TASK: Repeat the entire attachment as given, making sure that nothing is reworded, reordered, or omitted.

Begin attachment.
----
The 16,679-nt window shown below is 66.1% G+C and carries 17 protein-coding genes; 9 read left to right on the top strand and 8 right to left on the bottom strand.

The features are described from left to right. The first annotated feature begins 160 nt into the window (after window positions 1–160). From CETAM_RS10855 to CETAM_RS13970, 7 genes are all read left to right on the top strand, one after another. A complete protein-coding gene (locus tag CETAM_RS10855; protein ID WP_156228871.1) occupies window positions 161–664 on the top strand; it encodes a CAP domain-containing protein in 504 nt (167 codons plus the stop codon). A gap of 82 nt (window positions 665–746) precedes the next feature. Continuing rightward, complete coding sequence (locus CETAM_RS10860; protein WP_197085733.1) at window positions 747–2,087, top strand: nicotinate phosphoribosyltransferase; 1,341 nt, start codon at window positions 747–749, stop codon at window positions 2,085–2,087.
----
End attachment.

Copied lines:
The 16,679-nt window shown below is 66.1% G+C and carries 17 protein-coding genes; 9 read left to right on the top strand and 8 right to left on the bottom strand.

The features are described from left to right. The first annotated feature begins 160 nt into the window (after window positions 1–160). From CETAM_RS10855 to CETAM_RS13970, 7 genes are all read left to right on the top strand, one after another. A complete protein-coding gene (locus tag CETAM_RS10855; protein ID WP_156228871.1) occupies window positions 161–664 on the top strand; it encodes a CAP domain-containing protein in 504 nt (167 codons plus the stop codon). A gap of 82 nt (window positions 665–746) precedes the next feature. Continuing rightward, complete coding sequence (locus CETAM_RS10860; protein WP_197085733.1) at window positions 747–2,087, top strand: nicotinate phosphoribosyltransferase; 1,341 nt, start codon at window positions 747–749, stop codon at window positions 2,085–2,087.